TV Review: The Flash – Flash of Two Worlds (2×02)

The Flash Logo review analysis retrospective barry allen grant gustin greg berlanti andrew kreisberg cw

You defeated him because you trusted in people, because you believed in them.

Once again, we return to The Flash. It’s nice to be getting back into the swing of things again; having this show as a weekly occurrence, something to look forward to, feels very good.

We picked up from the end of the last episode, opening with Jay Garrick – the Flash of the other world – explaining his origin to the team, and introducing what’s going to be the overarching story for this season; the Multiverse. Teddy Sears has joined a fairly long (and growing!) list of excellent casting choices from the CW, bringing Jay Garrick to life with an impressive performance. I was similarly impressed by Shantel VanSanten as Patty Spivot, actually – she had a great rapport with Grant Gustin, and I’m actually quite interested to see where their relationship goes.

‘Twas also another great week for the cast we’ve come to know and love, of course. It seems worth singling out Iris in particular; whilst I never really held the same level of animosity towards Iris last year as other fans did, I think it’s fair to say she was at times under utilised, and poorly treated by the narrative. (Indeed, more scenes and deeper characterisation for Iris were amongst the things I called for prior to the beginning of the series.) It’s great to see the character being given more to do now, though, and living up to her potential; not just the love interest kept in the dark, but Barry’s closest friend, helping him when he needs it. It’s a much more effective use of the character, and I’m glad to see this change.

image

Wasn’t this such a fantastic shot, by the way? I really appreciated that. That sort of thing is the kind of reference I appreciate; I’d never advocate sticking slavishly to the comics, because that’s limiting, but it is always nice to see little things like this.

The visuals were fairly impressive throughout, I’d say; I liked the flashback (haha) sequences to Earth-2, which had a nice, distinct looking visual design – I hope that’s explored further when we inevitably return there. Similarly, I quite liked the design of Sand Demon, which I thought was rather effective.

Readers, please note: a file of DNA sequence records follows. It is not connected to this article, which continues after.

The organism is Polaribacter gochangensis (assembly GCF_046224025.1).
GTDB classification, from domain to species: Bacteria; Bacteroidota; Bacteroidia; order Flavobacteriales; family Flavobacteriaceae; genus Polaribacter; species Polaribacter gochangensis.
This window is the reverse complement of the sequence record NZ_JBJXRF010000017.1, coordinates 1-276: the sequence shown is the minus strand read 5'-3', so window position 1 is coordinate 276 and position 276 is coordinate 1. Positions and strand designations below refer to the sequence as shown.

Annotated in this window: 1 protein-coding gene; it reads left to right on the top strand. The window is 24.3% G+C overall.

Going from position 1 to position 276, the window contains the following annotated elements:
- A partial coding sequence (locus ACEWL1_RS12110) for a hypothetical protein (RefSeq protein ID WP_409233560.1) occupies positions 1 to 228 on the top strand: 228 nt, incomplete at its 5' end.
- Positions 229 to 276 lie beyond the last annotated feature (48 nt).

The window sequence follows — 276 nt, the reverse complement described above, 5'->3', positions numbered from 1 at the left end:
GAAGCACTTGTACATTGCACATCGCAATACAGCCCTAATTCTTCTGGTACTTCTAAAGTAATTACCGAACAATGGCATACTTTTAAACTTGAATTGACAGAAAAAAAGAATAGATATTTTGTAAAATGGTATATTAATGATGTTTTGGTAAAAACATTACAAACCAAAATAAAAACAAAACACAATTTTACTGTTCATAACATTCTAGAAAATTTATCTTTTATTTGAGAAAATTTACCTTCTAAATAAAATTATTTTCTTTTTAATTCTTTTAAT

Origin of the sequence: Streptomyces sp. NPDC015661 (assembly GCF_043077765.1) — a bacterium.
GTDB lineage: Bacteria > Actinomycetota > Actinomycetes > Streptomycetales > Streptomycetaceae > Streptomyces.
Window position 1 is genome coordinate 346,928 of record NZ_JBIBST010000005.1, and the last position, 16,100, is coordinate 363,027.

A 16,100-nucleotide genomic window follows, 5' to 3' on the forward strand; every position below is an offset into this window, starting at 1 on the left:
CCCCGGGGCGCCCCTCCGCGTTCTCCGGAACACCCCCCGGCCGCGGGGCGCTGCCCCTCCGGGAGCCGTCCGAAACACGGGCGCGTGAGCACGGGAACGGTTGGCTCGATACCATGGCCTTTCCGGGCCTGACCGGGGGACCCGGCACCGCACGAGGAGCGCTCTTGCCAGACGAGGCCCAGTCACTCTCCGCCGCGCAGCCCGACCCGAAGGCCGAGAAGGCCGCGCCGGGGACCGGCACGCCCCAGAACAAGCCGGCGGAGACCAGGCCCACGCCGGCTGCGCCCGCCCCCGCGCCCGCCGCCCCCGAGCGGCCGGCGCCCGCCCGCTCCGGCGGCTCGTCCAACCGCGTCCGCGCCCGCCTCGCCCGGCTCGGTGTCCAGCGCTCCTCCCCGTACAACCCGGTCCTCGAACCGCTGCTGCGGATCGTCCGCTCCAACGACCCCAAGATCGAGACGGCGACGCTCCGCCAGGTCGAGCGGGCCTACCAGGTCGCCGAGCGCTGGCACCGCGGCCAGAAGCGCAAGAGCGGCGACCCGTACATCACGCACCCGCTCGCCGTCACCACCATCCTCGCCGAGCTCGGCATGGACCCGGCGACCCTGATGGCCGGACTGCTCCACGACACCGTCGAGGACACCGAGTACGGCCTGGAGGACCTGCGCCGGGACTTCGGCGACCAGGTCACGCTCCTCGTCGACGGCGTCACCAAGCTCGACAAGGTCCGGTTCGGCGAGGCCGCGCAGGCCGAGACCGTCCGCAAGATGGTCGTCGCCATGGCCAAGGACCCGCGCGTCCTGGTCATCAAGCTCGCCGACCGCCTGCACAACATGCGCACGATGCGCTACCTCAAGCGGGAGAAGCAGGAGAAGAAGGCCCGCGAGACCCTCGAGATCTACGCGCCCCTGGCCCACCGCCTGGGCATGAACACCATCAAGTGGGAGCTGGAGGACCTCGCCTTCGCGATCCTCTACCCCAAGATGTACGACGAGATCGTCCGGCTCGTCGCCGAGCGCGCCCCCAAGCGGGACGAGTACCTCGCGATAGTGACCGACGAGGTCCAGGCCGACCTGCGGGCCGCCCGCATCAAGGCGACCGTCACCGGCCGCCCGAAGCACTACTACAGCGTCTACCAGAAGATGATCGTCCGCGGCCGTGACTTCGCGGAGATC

But that does bring me onto one of my two main concerns with regards to this episode – the fact that, for the second week running, the villain was killed at the end. And, actually, in a fairly brutal fashion too – this week, Sand Demon was turned to glass and smashed into tiny pieces, and last week, they irradiated Atom Smasher until his body was riddled with cancers.

It was more than a little uncomfortable, to be honest. I hope this is picked up on at some point, within the narrative, because to leave it unaddressed would be a failing on the part of the show. The Flash has always aimed to portray more traditional heroics, with an eye towards a certain level of moral integrity; it’s concerned with questions of Doing Good and Being Good, rather than anti heroism and morally grey areas. Frankly, even Arrow, as early as it’s first season, never quite let killing the bad guys go unexamined. I’d expect The Flash to do the same.

the flash review flash of two worlds jay garrick teddy sears caitlin snow danielle panabaker
Basically about as much subtlety as a glow in the dark rhinestone studded hammer. That plays electronic dance music. Loudly.

The only other thing that bothered me, really, was the way that the relationship between Jay and Caitlin was handled. Now, it seems to me to be fairly obvious that they’re trying to set up a romance there, but it felt quite poorly handled; they seemed to sacrifice any semblance of subtlety or characterisation for a few cheap jokes about how well built Teddy Sears is. (And, frankly, the best of those jokes came from Cisco anyway!) I realise it’s a bit of a difficult situation that the show is in – obviously, they don’t want to retread the “Ronnie is gone” plot arc from last year, for fear of feeling repetitive, but it does seem like a bit of glaring omission if they do leave it out. I’m not entirely convinced there’s any need to start a relationship between Jay and Caitlin anyway, mind. Likely there are other, more interesting routes to go down.

So, in essence: Another fun episode, replete with plenty of entertaining moments, but on the whole, not quite as strong as the debut episode. Nonetheless, I’m still looking forward to the next episode (why wouldn’t I be?), and I’m particularly interested in the subplot with Iris’ mother.

7/10

Related:

The Flash reviews

Supergirl reviews

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